Steam engines. Conversions. Inmates. Tracts. Networks. Vibrations. A white whale. Modern’s exciting book on antebellum secularism wends through Moby-Dick, evangelical print culture, spiritualism, phrenology, anthropology, prison reform, and concludes with a brief discussion of “fucking machines.” Secularism in Antebellum America examines the conditions under which certain ideas about “true religion” emerged in America. In keeping with recent developments, this book does not treat secularism as religion’s opposite. Modern primarily uses the term “secularism” to describe a social context, a discourse that connected a diverse array of “religious” activities in the antebellum period. He uses the term to denote “that which conditioned not only particular understandings of the religious but also the environment in which these understandings became matters of common sense” (7). In this book, secularism is the soil from which particular ideas about religion sprouted, “supplying both the ground and ingredients of the freedoms enacted in the name of true religion” (9). Secularism acts as a “connective tissue” of shared metaphysics, epistemology, and politics that produced good democratic citizens and subjects who thought of themselves as capable of making free religious choices (282). Secularism describes “those formations—social, conceptual, and technical—that enabled a broad Protestant majority, circa 1851, to convince themselves that they were religious” (45). In brief, a specter called secularism haunted religion in antebellum America. Like a ghostly presence, Modern writes, secularism “exceeds our capacity to name it” (10). Secularism united the American Tract Society’s colporteurs with mediums conducting séances, statements about the marvels of steam power with phrenological maps, the disestablished churches of the new republic with the crew of the Pequod. Avoiding systematic argumentation, Modern impressionistically renders a shade.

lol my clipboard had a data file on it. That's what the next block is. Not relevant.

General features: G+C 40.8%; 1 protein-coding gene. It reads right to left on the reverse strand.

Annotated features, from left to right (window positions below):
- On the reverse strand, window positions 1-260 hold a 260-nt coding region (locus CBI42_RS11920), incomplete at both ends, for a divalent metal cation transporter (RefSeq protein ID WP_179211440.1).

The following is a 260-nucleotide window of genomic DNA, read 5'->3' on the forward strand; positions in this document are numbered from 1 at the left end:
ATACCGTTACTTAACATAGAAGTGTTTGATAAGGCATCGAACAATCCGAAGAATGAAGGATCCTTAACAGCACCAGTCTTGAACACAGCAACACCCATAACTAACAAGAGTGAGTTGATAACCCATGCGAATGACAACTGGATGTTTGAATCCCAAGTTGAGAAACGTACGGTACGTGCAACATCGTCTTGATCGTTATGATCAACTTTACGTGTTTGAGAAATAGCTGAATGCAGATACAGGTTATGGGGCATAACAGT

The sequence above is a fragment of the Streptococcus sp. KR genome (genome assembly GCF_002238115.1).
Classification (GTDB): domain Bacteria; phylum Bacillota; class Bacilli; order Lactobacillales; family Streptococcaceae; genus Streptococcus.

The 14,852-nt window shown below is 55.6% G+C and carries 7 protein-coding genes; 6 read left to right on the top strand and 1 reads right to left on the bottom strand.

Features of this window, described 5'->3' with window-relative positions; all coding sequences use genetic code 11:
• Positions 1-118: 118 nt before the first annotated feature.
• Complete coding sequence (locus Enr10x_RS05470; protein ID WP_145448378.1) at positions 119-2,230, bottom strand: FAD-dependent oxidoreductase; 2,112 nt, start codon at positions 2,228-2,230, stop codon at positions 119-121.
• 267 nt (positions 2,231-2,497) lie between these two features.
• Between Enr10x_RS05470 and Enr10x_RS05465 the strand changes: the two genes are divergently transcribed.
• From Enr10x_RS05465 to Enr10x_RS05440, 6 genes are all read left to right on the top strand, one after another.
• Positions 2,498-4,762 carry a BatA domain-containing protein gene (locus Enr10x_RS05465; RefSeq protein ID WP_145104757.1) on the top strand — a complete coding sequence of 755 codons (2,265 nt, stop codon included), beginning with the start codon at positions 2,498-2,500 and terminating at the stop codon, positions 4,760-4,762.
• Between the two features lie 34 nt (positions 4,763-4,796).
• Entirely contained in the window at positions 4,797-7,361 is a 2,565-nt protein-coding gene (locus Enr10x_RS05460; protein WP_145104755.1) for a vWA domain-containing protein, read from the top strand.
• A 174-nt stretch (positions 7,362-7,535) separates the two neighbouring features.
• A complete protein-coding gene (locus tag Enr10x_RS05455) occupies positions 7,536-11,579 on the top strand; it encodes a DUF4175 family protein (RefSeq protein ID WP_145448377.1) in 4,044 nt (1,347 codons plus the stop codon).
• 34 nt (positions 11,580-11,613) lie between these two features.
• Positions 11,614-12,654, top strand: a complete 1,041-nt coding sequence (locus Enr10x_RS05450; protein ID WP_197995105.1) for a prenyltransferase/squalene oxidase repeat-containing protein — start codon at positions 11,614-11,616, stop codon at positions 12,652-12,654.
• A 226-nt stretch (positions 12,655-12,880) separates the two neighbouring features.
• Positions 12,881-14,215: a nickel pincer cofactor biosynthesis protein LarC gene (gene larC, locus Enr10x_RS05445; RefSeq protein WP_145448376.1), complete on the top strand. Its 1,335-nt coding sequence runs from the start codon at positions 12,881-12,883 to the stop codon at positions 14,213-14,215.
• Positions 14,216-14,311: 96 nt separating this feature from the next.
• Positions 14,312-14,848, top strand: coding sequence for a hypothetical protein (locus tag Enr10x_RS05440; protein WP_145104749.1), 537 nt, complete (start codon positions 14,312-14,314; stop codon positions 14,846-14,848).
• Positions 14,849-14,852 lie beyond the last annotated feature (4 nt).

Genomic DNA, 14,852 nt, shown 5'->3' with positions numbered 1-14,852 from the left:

Half Foucauldian discourse analysis, half Derridean hauntology, and half revisionist religious history (trust me, those numbers add up for this book), Secularism in Antebellum America brings a fresh perspective to a burned-over region in the historiographical record. Contrary to a prevailing narrative about the flowering of “democratized” religious diversity during this period, Modern argues that secularism lurked in everyone’s garden. Secularism offered the attitudes toward technology, structures of affect, and constructions of the subject under which evangelicalism—like spiritualism and phrenology—could emerge. At the same time, secularism itself took shape through evangelical faith in the steam press, the “feedback” of colporteur reports about the population, and the cultivation of particular kinds of reading/voting/converting subjects.

For the disaffected children of the American religious history curriculum, Modern’s book reads like a manifesto. As a title in my doctoral exam list, this book offers a welcome counterpoint to a generation of Geertz-influenced religious historians who trumpeted the agency of religious actors from every hilltop. When people in antebellum America thought they made free religious choices as autonomous agents, Modern contends, secularism had always already conditioned the range of choices, the choosers qua choosers, the choosers’ ideas about what choice meant, the technologies through which choice was thought to operate, etc. Modern’s blistering critique of Mark Noll in the chapter on evangelical secularism stood out in particular. In Noll’s America’s God, Modern charges,